MMN Roundtable: Who Will The Mets Lose In Tomorrow’s Rule 5 Draft?

By Mets Daddy

December 13, 2017 7 Comments

Photo by Ed Delany

Tomorrow, the Rule 5 Draft will commence.  With players like Mason McCullough and Cale Coshow being available, the Mets may be able to add a reliever to compliment Anthony Swarak or possibly a player at another position to help complete the Opening Day roster.  At the same token, other teams could look at the players the Mets left unprotected and very well decided one of those players is ready to contribute to their team in 2018.

Accordingly, in this week’s roundtable, our writers pick which Mets prospect is most likely to be selected by another team in tomorrow’s Rule 5 Draft:

Michael MayerRHP Mickey Jannis

My choice would be Jannis after his strong showing not only in the Arizona Fall Leauge, but also in the second half of the regular season for Binghamton. There is precedent for a knuckleballer being taken in the Rule 5 with the Mariners selecting R.A. Dickey in 2007. I think the abundance of hard throwers available in the draft will shield Adonis Uceta from likely being taken (cross our fingers).

Ernest DoveRHP Adonis Uceta

There’s been a recent trend in taking teams scooping up young prospects from A-Ball and lower but I’d say Luis Carpio and Ali Sanchez are safe due to their recent injuries and performance. I’d say this year the Mets lose pitcher Uceta to the rule 5 draft. He’s only pitched 6 innings in Double-A, but the hard throwing 23 year old righty could likely stick somewhere hidden in a teams bullpen.

Josh FinkelsteinRHP Adonis Uceta

I think the Mets have a good shot to lose Uceta. He has a great fastball and really thrived last year in the minors through three levels. While he is still probably not ready, relievers are the easiest Rule 5 players to keep on a roster throughout a season as they can just be buried at the back end of the pen. Some team might feel like his arm is worth doing that for a year, but it would likely have to be a team that isn’t planning on contending next season.

Corné HogeveenRHP Adonis Uceta

Uceta rose thru the organization in his first season as a reliever with his plus fastball and plus change. Uceta seems to have found a home in the pen quickly rising through the Mets system.  He started the year in Columbia and finished it in Double-A Binghamton. He performed well in Binghamton, so I think other teams could take a flyer on him, especially rebuilding teams

Matt MancusoRHP Adonis Uceta

Although I am enamored with Mickey Jannis’s knuckleball, other teams may not want a 29-year-old that has just broken out this year. This reasoning led me to believe Adonis Uceta will no longer be in the Mets system come 2018. Last year Uceta, Uceta pitched to a 1.51 ERA and a 0.91 WHIP in 59.2 innings and played for the Fireflies, St. Lucie Mets, and Rumble Ponies in 2017. The Braves and other teams have been scouting Uceta in preparation for this upcoming draft.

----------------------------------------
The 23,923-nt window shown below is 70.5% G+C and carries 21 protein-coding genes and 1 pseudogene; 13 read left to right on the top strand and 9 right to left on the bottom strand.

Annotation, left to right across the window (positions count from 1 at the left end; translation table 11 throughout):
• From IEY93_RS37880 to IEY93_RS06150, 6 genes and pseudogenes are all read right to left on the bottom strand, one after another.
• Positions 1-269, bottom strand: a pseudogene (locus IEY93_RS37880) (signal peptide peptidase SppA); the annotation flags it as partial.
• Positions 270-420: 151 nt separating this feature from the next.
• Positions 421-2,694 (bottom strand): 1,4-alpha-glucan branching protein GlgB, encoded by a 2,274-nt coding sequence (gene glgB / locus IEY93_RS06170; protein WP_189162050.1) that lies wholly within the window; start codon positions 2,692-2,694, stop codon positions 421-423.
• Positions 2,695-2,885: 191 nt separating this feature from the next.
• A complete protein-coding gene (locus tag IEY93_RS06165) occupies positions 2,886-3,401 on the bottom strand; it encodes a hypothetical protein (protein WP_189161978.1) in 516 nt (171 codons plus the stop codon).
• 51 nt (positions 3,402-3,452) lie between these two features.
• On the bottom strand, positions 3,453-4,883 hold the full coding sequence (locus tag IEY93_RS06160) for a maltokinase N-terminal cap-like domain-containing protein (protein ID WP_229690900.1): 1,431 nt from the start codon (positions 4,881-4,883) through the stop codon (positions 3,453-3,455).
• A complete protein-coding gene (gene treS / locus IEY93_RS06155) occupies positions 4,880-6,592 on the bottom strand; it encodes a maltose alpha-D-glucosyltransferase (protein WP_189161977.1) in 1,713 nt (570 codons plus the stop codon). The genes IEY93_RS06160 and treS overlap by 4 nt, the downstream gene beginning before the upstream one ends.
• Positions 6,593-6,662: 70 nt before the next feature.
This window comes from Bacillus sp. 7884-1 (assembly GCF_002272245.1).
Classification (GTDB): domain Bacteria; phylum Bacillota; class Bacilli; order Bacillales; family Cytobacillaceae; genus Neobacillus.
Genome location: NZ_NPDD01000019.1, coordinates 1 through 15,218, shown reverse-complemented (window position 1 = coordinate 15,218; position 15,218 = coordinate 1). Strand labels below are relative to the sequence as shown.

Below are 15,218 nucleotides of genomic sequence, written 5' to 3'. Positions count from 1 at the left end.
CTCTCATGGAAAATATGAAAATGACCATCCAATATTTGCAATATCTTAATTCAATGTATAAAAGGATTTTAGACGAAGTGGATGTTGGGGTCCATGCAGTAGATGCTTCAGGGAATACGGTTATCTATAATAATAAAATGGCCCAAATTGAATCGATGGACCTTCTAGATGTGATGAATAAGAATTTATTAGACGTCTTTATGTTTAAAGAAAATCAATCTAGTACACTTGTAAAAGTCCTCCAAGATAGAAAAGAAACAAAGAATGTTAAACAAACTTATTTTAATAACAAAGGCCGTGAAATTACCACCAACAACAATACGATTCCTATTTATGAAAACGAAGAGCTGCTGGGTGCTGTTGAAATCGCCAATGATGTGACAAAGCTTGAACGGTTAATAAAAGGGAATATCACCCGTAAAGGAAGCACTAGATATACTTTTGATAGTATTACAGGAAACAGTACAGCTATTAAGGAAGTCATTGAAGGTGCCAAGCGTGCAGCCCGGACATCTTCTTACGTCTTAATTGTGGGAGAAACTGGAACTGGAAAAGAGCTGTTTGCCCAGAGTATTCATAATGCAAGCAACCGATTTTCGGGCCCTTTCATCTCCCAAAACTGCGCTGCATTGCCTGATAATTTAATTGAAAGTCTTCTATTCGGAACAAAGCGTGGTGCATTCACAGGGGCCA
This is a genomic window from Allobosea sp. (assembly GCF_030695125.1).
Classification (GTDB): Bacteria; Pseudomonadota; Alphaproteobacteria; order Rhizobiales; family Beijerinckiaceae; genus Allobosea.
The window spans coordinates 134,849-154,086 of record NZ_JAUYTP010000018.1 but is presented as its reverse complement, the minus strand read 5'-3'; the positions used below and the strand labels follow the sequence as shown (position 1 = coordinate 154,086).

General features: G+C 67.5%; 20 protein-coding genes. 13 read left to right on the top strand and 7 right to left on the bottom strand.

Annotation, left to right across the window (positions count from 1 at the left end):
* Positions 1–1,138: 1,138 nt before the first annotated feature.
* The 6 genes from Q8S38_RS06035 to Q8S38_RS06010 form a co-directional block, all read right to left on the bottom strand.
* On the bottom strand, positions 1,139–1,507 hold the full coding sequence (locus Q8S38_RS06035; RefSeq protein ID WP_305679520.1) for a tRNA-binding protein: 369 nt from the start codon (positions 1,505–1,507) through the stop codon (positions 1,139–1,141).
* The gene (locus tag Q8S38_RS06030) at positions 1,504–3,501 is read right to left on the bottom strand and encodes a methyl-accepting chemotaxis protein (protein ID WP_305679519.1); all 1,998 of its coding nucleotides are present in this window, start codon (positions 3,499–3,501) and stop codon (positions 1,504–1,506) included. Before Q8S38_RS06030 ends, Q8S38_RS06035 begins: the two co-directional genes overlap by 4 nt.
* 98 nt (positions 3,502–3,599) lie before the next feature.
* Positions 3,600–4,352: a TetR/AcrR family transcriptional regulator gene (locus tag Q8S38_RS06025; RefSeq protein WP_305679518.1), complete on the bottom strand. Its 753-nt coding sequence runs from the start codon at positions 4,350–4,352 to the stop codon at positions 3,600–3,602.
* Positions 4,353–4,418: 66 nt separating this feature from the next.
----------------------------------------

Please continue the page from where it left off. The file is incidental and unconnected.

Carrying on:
Jacob ResnickOF Jayce Boyd

I actually think the Mets will come out of the draft unscathed, but for an out-of-the-box answer, I’ll say Jayce Boyd. I think teams could be intrigued by a career .290 hitter that gets on base, strikes out infrequently, and showed a career-best power stroke in 2017. He’s not over the hill yet at 26, and his 1B/OF versatility is attractive. A rebuilding team would not lose anything by giving at-bats to Boyd next season.

Mets DaddyLHP David Roseboom

As we saw with the Mets selecting Sean Gilmartin in the 2014 Rule 5 Draft, teams like to select left-handed pitchers who could be cheaper options to serve as a second left-handed reliever out of the bullpen.  The Mets prospsect that best fits that mold is Roseboom.  As luck would have it, he is also one of the Mets best left-handed relief prospects.

In 2016, Roseboom had a break out season in Binghamton going 1-1 with a 1.87 ERA, 0.902 WHIP, 2.8 BB/9, and an 8.4 K/9.  He would dominate both right-handed batters (.189/.256/.311) and left-handed batters (.141/.225/.205) alike.  He carried that success forward with a dominant stint in the Arizona Fall League (0.79 ERA), and he impressed in Spring Training.  Unfortuantely, that success did not carry into Las Vegas as he suffered a broken bone in his foot.  Assuming he’s fully recovered, another organization may very well pick him to be a contributor in their 2018 bullpen and beyond.

Overall, our staff has mostly pegged Uceta as the pitcher to be chosen, which shouldn’t be surprising given the terrific season he just had.  Still, there are other quality players who could very well be enticing to other teams.  Do you agree with our assessment?  We look forward to seeing your choices in the comments.